Of course it makes sense for AF as at a very minimum, depending on how Canon algorithms are written it will vastly improve detect for horizontal and vertical lines regardless of the camera orientation.
But none of your technicalese, that if you had looked at my previous postings on Dual Pixel Sensors would have shown you I already knew, addresses the only question I had. If Canon differentiate between a photodiode and a pixel under their own definition the R5 is a 45mp camera NOT a 90mp camera. Canon state unequivocally it is a 45mp camera with 90million photodiodes. Similarly an 84 million photodiode quad sensor would have 21 million pixels.
The R5 does illustrate the fact that Canon can already process images with 90 million photodiodes 20 times a second so DIGIC capacity for an R1 series should be capable of 84 million photodiodes at 40 times a second without issue.
I'm not confusing anything.
MOST people don't want to spend the cash that recording in 8K requires.
Most people wouldn't know something was rendered from 8K unless you told them and explained what they should look for to tell - ESPECIALLY if they are streaming it via normal means onto a large 4K television. If they even have a 4K television - as of 2018, only around 31 percent households had a 4K HDTV.
Less 1 in 3.
On Amazon - which is a huge streaming service, you're lucky to get 720P clean, much less 1080P. 4K is like a striped unicorn unless you want to watch flowers bloom or a waterfall or one of their original 'woke' productions..
On my 4k TV I don't see a difference between them when played locally, but in a few weeks when there are more bugs around I am going to try recording everything macro in 8k so I can crop to hopefully-more-than 4k.[..]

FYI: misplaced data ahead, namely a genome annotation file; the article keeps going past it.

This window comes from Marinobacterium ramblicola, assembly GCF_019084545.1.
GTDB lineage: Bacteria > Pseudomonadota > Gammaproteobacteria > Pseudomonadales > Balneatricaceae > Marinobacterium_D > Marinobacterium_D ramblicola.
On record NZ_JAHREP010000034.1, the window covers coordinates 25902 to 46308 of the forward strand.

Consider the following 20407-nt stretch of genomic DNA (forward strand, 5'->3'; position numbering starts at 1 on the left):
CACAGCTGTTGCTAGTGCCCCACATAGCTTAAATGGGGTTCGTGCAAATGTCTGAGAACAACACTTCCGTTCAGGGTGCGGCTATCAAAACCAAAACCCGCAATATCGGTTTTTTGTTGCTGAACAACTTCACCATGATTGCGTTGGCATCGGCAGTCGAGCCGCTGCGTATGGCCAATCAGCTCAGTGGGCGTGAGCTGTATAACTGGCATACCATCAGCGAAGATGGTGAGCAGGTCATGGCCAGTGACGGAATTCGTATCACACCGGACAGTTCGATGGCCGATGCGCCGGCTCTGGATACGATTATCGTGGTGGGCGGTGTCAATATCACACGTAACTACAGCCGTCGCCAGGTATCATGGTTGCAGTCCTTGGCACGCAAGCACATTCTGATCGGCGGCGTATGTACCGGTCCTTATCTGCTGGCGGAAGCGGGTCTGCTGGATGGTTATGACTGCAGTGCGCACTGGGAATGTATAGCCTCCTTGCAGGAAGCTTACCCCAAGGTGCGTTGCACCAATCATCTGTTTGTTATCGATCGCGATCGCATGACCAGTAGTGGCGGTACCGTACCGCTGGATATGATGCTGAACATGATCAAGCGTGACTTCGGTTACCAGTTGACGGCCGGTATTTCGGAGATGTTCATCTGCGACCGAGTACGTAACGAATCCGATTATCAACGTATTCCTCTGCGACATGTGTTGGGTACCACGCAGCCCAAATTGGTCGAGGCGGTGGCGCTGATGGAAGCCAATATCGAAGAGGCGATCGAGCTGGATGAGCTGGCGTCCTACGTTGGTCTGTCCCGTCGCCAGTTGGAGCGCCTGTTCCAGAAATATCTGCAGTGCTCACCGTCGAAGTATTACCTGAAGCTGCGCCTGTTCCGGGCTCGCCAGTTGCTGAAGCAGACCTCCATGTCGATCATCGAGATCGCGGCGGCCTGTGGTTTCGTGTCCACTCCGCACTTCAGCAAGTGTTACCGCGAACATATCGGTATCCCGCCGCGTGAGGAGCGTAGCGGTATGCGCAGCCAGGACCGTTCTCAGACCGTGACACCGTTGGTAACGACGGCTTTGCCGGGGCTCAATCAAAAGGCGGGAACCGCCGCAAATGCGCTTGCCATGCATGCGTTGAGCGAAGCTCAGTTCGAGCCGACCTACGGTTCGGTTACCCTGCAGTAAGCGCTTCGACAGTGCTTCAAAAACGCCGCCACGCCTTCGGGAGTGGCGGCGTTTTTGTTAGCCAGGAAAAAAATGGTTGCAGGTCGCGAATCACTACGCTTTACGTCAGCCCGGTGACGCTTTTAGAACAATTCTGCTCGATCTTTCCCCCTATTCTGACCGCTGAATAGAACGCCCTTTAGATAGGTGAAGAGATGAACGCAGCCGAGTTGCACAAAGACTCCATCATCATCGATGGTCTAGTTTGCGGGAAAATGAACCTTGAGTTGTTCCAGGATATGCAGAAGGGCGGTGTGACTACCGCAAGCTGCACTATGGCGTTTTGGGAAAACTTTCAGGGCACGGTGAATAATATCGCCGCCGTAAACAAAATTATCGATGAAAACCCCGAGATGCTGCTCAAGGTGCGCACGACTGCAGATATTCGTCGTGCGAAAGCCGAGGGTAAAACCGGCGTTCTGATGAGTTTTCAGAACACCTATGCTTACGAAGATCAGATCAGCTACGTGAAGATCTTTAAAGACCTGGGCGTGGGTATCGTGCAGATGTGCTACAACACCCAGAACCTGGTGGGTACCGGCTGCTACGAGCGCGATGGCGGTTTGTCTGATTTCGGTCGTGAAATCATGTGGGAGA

Record in 8K on the R5, then render it to 4K, then go record in 4K HQ and play them all side by side and tell me that in today's world, with streaming solutions what they are, that it makes any sense at all.[..]
They are only $6,000 if you already own the lenses, batteries, media, cage, monitor, mattebox, NDs, follow focus, proper audio inputs etc. They play the same game as Black Magic when it comes to concealing true cost of ownership.Ok. There you go. I thought they were far more than that. I stand corrected. In that case what is holding the rest back then?
By design the phase pixels (be them dual- or quad-) register the phase information (that is, a shift between H/V half images). The shift is null only if the corresponding part of the image is in focus.With quad pixel AF, they can double both directions, so, IF they were to go that route, I described one possible way they could and extract more resolution at little to no cost. We're talking about a CR0, so how it goes is anybody's guess.
Jesus Christ, Tony Northrup took the bait and spreads this "leaked info" as factual (and I'm afraid he won't be the only one)